Dr. Peter Curran, Lead Consultant with Farnham Castle Intercultural Training, has over twenty five years experience with organisations in Learning and Development, Human Resources and Project Manager roles.
In this article, Peter shares with readers his personal experiences of working on special projects overseas and gives some insight into how to avoid the cultural pitfalls that can and do lead to international assignment failures. Read More
Farnham Castle Intercultural Training help organisations gain global competitive advantage by using seminar training, executive coaching, consultation, and other practical business tools to provide international personnel with the knowledge to understand and interact with different cultures, delivering intercultural competencies integral to succeed in today’s globalised world.
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Rewind ten years and employee engagement (‘EE’) was just beginning to appear in the management lexicon. Now – it’s everywhere. But how far have organisations really come in terms of embedding EE within their operating cultures?
Well it depends on your point of view.
If you see that ‘employee engagement’ is now apparently synonymous with many approaches to people management, no matter how big or small, good, bad or indifferent, you would probably surmise that it has come a fair way.
If, on the other hand, you subscribe to the view (and evidence) that employee engagement is a concept that has a defined meaning with appropriate smart measurement and requires constant application to optimise or maintain productivity/performance in an organisational setting – then your answer would be ‘patchy’ at best – a curate’s egg, say.
VaLUENTiS’ third annual ‘Employee Engagement in Organisations’ report* provides insightful evidence as to the strides organisations still need to make if they are to become proficient in the field of employee engagement.
Here, I’ll summarise briefly:
○ Too many organisations still suffer from a lack of appropriate definition of employee engagement, with a knock-on effect in organisational understanding and measurement, and indeed expected impact from related initiatives undertaken.
○ Utilisation of the employee survey (data collation process) is still limited with very few combining regular pulse-style collations with annual census surveys to provide the groundwork.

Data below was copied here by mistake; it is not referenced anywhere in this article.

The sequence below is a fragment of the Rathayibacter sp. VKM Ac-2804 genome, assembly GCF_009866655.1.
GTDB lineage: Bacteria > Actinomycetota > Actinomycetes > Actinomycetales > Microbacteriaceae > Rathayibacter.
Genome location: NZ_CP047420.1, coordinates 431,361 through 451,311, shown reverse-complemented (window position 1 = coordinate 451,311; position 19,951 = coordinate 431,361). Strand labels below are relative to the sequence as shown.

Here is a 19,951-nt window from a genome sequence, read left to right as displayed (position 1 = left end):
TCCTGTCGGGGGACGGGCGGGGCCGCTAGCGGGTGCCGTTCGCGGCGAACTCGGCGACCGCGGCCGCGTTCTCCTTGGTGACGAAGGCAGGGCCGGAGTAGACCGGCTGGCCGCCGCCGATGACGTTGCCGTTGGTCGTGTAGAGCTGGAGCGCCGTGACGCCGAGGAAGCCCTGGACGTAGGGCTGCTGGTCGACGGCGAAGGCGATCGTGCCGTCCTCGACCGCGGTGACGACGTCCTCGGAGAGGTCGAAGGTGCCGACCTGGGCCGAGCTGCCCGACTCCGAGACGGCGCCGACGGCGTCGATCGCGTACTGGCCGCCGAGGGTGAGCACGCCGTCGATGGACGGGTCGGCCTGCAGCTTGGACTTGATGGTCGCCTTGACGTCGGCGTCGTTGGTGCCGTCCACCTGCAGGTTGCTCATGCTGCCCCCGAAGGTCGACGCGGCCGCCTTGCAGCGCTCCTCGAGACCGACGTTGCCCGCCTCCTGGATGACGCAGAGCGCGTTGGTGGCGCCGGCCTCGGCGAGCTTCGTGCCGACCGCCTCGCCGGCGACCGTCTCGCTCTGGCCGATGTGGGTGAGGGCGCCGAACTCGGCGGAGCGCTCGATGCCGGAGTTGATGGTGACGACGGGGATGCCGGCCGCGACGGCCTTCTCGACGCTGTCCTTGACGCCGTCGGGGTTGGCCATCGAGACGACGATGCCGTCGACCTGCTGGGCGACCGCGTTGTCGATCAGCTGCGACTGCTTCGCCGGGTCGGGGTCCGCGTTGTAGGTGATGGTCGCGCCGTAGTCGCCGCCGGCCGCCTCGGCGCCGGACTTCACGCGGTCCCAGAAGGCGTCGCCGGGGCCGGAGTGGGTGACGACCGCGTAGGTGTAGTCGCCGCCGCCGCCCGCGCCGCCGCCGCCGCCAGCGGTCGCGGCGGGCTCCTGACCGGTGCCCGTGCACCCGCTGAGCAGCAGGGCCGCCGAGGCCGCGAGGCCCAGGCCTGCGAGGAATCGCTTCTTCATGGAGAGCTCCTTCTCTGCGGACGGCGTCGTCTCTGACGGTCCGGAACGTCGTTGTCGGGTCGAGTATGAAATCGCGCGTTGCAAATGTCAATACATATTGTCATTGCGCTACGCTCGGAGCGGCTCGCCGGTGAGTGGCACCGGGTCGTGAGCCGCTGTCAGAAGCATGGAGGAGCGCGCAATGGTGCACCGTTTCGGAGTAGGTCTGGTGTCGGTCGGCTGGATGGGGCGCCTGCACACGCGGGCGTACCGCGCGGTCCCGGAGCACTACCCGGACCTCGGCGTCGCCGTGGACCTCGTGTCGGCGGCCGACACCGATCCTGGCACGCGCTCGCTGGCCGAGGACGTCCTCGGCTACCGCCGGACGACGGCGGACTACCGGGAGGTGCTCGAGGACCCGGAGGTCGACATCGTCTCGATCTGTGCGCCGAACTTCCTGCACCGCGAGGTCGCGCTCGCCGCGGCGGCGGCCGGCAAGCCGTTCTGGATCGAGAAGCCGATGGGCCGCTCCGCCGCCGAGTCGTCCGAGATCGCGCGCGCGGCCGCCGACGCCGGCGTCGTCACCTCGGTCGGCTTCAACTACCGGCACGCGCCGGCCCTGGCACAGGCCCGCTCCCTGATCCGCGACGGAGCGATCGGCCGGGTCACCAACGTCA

○ Though overall use of analytics has seemingly increased, the question of ‘smart’ measurement remains relevant, with scorecard-type output still being the main though limited means to an end.
○ Use of an organisation’s related infrastructure – anything that can support the embedding of employee engagement is either incomplete or under-utilised with limited connection of the ‘EE’ dots.
○ Few organisations employ an ‘EE playbook’ suggesting that any espoused engagement strategy is not ‘earthed’ or reduces the probability of successful execution. You wouldn’t find a sports team without a ‘playbook’, for example.
○ The overall competency of people managers is still questionable with few organisations operating a ‘License-to-manage’ system or a similarly consistent focus. Line management is a key factor in employee engagement – how much is being left to chance?
When it comes to employee engagement, undertaking an ‘organisational reboot’ is a great opportunity for all organisations to revisit, retool, re-energise and re-set. Some unlearning may have to take place. Organisations don’t need be shy on this. Leverage is where it’s at.
And, one more thing – if your current conversations on employee engagement are mainly to do with social media, the survey process or technology – you need to change your ‘EE programme code’ default setting…